April 1, 2023

Dubai Week

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Will Elon Musk thwart Twitter’s acquisition plan?

The so-called “poison pill” labeled by Twitter against Elon Musk represents a mechanism of proven effectiveness that will force the American millionaire to enter into negotiations to gain the platform without doing so unanimously.

The company’s board of directors plans to launch a “poison pill” if Tesla’s CEO buys more than 15% of the stock market to prevent Musk from acquiring Twitter.

Musk basically owns 9.2% of the company and announced on Thursday that it has received $ 46.5 billion needed to issue the remaining shares.

Acquisition of more than 15% of the company’s shares would allow all shareholders except Musk to buy the stock at half price, which would plunge the market with traded shares, thus reducing the percentage of Musk’s shares he acquired on Twitter. More difficult.

Even if the billionaire spends more than he thinks, it will be almost impossible to take control of the company.

Eric Worley, an assistant professor of finance at the University of Western Washington, explains that the declining shareholding percentage of shares due to the issuance of new shares as a result of this defensive measure generally plays its blocking role.

History of the “poison pill”

Business lawyer Martin Lipton developed the “poison pill” 40 years ago to counter the buying waves on Wall Street.

Lipton told The Deal in 2011 that it was the “age of corporate riders”, a new type of investor who had mastered financial engineering through Kirk Kerkorian, from the investment firm Golberg Gravis Roberts to Carl Icon.

It was first legalized by the Delaware Supreme Court in 1985 after the process was quickly challenged, with Twitter relying on the company being in California.

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John Karpov, a professor at the University of Washington, said half of the listed companies were set up in Delaware’s loose tax system, which strengthened the judiciary over its poison-grain operations.

He adds, “If it’s not something unusual in Twitter’s plan, Musk’s chances of winning the court and removing the mechanism are slim if he rejects it.”

Brian Quinn, an assistant professor at Boston College, said: “I do not think this case will go to court because Elon Musk has no legal arguments to win.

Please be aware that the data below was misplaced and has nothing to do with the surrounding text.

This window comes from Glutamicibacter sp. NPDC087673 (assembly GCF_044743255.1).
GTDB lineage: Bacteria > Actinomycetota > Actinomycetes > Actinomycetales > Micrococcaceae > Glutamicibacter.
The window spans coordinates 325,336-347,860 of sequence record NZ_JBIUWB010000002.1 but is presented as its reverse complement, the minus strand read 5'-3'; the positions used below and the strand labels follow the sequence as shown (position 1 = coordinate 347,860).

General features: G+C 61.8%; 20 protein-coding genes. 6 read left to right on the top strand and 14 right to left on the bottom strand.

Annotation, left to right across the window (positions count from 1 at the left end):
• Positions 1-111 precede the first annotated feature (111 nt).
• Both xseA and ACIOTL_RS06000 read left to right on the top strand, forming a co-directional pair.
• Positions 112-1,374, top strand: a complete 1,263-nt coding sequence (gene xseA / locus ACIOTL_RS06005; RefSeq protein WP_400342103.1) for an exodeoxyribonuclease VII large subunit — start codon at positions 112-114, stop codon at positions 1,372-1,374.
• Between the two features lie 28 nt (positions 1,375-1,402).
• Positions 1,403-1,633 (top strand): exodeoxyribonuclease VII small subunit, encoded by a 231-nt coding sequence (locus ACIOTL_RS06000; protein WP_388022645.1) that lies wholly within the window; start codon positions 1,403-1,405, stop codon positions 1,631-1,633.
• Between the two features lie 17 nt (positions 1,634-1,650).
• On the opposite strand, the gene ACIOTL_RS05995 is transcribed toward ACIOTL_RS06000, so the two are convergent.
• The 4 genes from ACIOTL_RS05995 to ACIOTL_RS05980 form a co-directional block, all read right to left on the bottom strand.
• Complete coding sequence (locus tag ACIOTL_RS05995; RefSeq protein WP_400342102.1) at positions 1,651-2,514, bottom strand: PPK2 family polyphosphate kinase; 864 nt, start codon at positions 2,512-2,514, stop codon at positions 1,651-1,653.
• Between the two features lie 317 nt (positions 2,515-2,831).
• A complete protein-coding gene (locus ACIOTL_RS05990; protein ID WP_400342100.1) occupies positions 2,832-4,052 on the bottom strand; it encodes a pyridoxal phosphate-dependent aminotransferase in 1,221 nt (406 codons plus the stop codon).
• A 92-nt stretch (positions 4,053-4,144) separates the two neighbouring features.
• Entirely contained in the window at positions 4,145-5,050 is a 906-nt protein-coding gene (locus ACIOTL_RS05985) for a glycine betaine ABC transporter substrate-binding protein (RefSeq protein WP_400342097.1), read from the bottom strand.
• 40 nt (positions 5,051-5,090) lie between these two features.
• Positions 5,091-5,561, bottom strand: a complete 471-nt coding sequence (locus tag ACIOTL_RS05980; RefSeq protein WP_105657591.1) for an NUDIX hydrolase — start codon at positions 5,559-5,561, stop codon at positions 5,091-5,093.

Quinn points out that the first alternative to acquiring Musk’s majority in the company is to replace the board of directors and establish members affiliated with the entrepreneur.

But the agenda for Twitter’s next public meeting on May 25 is already set, meaning Elon Musk will have to wait for the next meeting in 2023.

The second hurdle he faces is that the removal of the board of directors will only be possible in the constituencies, and while the membership of some members will end this year, others will continue in their positions until 2023, 2024 or 2025, and Musk will at least have to wait. 2024 to get a majority of seats on the board of directors.

“No buyer has ever changed the ‘poison pill’ mechanism on the board of directors in two consecutive elections,” says Brian Quinn.

Quinn believes that Musk’s only option is to negotiate with the board of directors, proposing a higher bid to acquire the company, without guaranteeing the success of the move.

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If Musk seeks talks, he will not be able to trust Twitter founder and former CEO Jack Dorsey unless there is a quick solution.

Dorsey has repeatedly publicly expressed sympathy for the 50-year-old millionaire, echoing Musk’s criticism of the group.

After his resignation last November, Jack Dorsey announced that he would not be running for the new position as director and would step down from the board of directors after a public meeting.

John Karpov, Musk, points out that in parallel to the negotiations, he should start his case with shareholders, the billionaire first started via Twitter.

In the crowd

“I think his reputation with a lot of people will help him,” says Karpov, “and I would not be surprised if he mobilizes small investors to help put pressure on the board.”